It wasn’t long ago that all sorts of voices on the right, not to mention from John McCain’s campaign itself, were shrieking about the media’s disproportionate coverage of the two major presidential candidates.
It was an utterly disingenuous ploy. Yes, the press was devoting vastly more ink and airtime to Barack Obama than John McCain, but they were merely feeding the public’s appetite: The guy with the fresh face attracts curiosity, which translates into big audiences and newsstand sales. Some of the coverage was fawning, but much of it was critical and not at all welcomed by the Obama campaign.
And the McCain campaign, for all its outward bluster, was actually quite happy to have such an intense spotlight on Obama, since it offered an opportunity to make the election a referendum on the “risky” Democratic nominee – and not on the last eight years of Republican rule. But the griping helped energize the press-leery conservative base, and that was good enough for McCain and his allies.
Of course, to the right, the volume of coverage stopped being an acceptable barometer of the press’ fairness on Friday, Aug. 29 – when McCain’s surprise selection of Sarah Palin as his running mate unleashed an Obama-like torrent of media interest in all things Palin-related. As with Obama, some of the coverage was overly friendly and some of it was harshly critical. And the overall volume of it was – and remains – completely and totally disproportionate to the level of coverage afforded to Palin’s Democratic counterpart, Joe Biden.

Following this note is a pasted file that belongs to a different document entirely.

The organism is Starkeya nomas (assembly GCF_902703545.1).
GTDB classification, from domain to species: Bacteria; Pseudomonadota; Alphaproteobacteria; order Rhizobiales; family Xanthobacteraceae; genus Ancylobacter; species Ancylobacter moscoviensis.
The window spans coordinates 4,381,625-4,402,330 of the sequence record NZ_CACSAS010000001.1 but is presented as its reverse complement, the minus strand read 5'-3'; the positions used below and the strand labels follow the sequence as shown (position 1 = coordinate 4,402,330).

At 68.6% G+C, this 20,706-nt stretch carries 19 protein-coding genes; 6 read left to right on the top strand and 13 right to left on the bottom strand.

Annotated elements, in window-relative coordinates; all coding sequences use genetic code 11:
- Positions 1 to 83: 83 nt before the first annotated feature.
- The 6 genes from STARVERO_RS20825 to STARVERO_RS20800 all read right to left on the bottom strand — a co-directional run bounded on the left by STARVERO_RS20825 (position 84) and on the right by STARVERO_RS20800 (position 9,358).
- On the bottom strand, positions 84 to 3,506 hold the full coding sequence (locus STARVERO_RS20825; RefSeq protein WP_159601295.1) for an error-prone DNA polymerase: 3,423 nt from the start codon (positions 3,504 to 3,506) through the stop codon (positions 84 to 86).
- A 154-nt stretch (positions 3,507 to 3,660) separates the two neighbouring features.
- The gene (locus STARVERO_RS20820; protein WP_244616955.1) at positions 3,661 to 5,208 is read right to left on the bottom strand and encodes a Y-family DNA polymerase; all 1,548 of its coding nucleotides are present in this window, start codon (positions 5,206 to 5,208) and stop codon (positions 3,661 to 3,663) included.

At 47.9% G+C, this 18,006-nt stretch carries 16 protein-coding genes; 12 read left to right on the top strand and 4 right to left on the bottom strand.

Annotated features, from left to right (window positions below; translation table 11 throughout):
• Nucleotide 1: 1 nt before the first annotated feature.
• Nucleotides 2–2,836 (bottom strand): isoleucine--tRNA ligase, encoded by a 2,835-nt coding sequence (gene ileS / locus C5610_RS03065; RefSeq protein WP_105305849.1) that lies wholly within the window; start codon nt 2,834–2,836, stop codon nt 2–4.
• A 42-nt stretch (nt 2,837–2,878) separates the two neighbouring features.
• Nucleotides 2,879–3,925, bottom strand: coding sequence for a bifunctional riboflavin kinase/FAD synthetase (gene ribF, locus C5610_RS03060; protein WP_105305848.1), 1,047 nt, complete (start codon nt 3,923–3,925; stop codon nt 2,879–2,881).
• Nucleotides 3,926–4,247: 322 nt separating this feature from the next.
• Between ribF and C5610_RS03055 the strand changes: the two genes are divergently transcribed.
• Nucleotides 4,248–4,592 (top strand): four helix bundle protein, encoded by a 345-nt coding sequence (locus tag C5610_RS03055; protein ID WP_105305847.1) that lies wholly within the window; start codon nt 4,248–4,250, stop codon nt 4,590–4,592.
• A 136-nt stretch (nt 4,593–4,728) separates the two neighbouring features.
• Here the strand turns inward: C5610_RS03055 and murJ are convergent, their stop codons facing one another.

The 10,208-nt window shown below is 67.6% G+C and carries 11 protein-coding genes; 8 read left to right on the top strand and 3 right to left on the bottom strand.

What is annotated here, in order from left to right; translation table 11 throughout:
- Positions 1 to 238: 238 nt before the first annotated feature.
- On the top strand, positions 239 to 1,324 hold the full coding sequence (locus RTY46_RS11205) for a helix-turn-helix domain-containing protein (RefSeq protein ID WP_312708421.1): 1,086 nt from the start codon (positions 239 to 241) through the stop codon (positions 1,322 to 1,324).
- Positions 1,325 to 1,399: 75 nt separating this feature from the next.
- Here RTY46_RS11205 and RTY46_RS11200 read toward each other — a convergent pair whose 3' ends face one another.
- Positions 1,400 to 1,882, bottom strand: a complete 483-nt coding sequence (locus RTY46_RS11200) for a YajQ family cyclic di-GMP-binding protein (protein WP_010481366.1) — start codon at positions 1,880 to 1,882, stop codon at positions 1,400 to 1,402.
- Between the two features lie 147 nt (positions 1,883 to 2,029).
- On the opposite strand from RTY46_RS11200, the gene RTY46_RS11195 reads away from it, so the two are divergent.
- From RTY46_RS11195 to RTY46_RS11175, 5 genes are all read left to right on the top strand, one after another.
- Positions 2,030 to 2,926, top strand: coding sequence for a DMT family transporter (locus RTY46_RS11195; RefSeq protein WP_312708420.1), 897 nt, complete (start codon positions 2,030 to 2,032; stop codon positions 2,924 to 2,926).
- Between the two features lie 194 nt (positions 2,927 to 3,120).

The same basic phenomenon has played out: A new force suddenly emerged on the national scene – a candidate with an unusual biography, obvious magnetism and the potential to make history – and has drowned out the other side. Of course, most voices on the right (at least publicly) don’t see it this way, preferring to spin the press’ interest in Palin into a victimization narrative, with the “liberal media” targeting yet another unsuspecting conservative for destruction.
This is ludicrous, but as with the shouting over the media’s high interest in Obama, it’s also been highly effective: The Republican base has embraced and rallied around Palin (and McCain, for that matter) with surprising zeal, and even less partisan voters have told pollsters that they believe Palin has been treated more harshly than the other candidates. Even if they won’t say so publicly, the McCain campaign is surely thrilled with all the attention paid to Palin – and the mastery with which they’ve been able to spin it.
But there is a potential downside to this for the G.O.P. As Democrats learned with Obama this summer, the more interest there is in one candidate, the more the election comes to serve as a referendum on that candidate. This accounts for some, but not all, of Obama’s underperformance in polls – both over the summer, when he led by much smaller margins than this year’s immense built-in Democratic advantages suggested he should have.